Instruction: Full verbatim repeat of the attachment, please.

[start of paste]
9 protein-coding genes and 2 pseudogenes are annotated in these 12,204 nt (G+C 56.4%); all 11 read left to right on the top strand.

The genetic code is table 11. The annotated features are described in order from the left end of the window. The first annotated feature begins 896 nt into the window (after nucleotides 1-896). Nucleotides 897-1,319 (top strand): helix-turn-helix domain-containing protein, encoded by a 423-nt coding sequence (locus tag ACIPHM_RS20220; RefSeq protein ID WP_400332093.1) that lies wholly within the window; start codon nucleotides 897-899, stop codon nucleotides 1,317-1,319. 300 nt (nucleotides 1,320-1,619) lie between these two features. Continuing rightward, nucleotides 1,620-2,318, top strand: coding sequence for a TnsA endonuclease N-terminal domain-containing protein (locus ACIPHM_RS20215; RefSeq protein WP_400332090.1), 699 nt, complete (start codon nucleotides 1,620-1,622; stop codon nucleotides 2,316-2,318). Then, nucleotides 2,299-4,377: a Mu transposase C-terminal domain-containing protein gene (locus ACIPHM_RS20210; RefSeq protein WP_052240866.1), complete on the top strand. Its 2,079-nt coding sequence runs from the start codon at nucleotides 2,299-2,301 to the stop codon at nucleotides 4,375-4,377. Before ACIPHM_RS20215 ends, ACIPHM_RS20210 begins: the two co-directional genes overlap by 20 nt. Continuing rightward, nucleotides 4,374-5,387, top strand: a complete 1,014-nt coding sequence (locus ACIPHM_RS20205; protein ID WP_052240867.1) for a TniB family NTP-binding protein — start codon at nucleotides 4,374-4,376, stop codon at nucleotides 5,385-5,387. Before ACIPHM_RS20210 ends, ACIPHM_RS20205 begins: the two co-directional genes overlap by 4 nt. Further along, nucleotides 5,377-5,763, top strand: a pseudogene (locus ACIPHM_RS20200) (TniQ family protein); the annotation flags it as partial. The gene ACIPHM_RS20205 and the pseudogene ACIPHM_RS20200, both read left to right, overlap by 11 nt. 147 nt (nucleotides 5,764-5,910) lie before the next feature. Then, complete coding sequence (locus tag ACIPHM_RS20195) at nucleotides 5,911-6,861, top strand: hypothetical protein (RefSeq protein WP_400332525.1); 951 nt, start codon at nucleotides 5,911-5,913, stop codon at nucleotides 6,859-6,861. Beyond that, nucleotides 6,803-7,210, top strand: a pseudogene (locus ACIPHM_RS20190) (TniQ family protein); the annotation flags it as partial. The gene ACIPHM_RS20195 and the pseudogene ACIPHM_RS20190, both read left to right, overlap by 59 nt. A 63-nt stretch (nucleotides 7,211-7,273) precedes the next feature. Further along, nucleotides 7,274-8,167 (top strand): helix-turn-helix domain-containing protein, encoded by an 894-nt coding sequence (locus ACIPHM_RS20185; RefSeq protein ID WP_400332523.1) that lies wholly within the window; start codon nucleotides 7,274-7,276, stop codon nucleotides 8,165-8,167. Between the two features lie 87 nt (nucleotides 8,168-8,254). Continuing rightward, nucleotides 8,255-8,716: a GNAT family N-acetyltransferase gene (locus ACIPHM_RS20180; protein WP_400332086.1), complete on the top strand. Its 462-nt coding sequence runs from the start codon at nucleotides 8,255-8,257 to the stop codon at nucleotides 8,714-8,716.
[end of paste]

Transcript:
9 protein-coding genes and 2 pseudogenes are annotated in these 12,204 nt (G+C 56.4%); all 11 read left to right on the top strand.

The genetic code is table 11. The annotated features are described in order from the left end of the window. The first annotated feature begins 896 nt into the window (after nucleotides 1-896). Nucleotides 897-1,319 (top strand): helix-turn-helix domain-containing protein, encoded by a 423-nt coding sequence (locus tag ACIPHM_RS20220; RefSeq protein ID WP_400332093.1) that lies wholly within the window; start codon nucleotides 897-899, stop codon nucleotides 1,317-1,319. 300 nt (nucleotides 1,320-1,619) lie between these two features. Continuing rightward, nucleotides 1,620-2,318, top strand: coding sequence for a TnsA endonuclease N-terminal domain-containing protein (locus ACIPHM_RS20215; RefSeq protein WP_400332090.1), 699 nt, complete (start codon nucleotides 1,620-1,622; stop codon nucleotides 2,316-2,318). Then, nucleotides 2,299-4,377: a Mu transposase C-terminal domain-containing protein gene (locus ACIPHM_RS20210; RefSeq protein WP_052240866.1), complete on the top strand. Its 2,079-nt coding sequence runs from the start codon at nucleotides 2,299-2,301 to the stop codon at nucleotides 4,375-4,377. Before ACIPHM_RS20215 ends, ACIPHM_RS20210 begins: the two co-directional genes overlap by 20 nt. Continuing rightward, nucleotides 4,374-5,387, top strand: a complete 1,014-nt coding sequence (locus ACIPHM_RS20205; protein ID WP_052240867.1) for a TniB family NTP-binding protein — start codon at nucleotides 4,374-4,376, stop codon at nucleotides 5,385-5,387. Before ACIPHM_RS20210 ends, ACIPHM_RS20205 begins: the two co-directional genes overlap by 4 nt. Further along, nucleotides 5,377-5,763, top strand: a pseudogene (locus ACIPHM_RS20200) (TniQ family protein); the annotation flags it as partial. The gene ACIPHM_RS20205 and the pseudogene ACIPHM_RS20200, both read left to right, overlap by 11 nt. 147 nt (nucleotides 5,764-5,910) lie before the next feature. Then, complete coding sequence (locus tag ACIPHM_RS20195) at nucleotides 5,911-6,861, top strand: hypothetical protein (RefSeq protein WP_400332525.1); 951 nt, start codon at nucleotides 5,911-5,913, stop codon at nucleotides 6,859-6,861. Beyond that, nucleotides 6,803-7,210, top strand: a pseudogene (locus ACIPHM_RS20190) (TniQ family protein); the annotation flags it as partial. The gene ACIPHM_RS20195 and the pseudogene ACIPHM_RS20190, both read left to right, overlap by 59 nt. A 63-nt stretch (nucleotides 7,211-7,273) precedes the next feature. Further along, nucleotides 7,274-8,167 (top strand): helix-turn-helix domain-containing protein, encoded by an 894-nt coding sequence (locus ACIPHM_RS20185; RefSeq protein ID WP_400332523.1) that lies wholly within the window; start codon nucleotides 7,274-7,276, stop codon nucleotides 8,165-8,167. Between the two features lie 87 nt (nucleotides 8,168-8,254). Continuing rightward, nucleotides 8,255-8,716: a GNAT family N-acetyltransferase gene (locus ACIPHM_RS20180; protein WP_400332086.1), complete on the top strand. Its 462-nt coding sequence runs from the start codon at nucleotides 8,255-8,257 to the stop codon at nucleotides 8,714-8,716.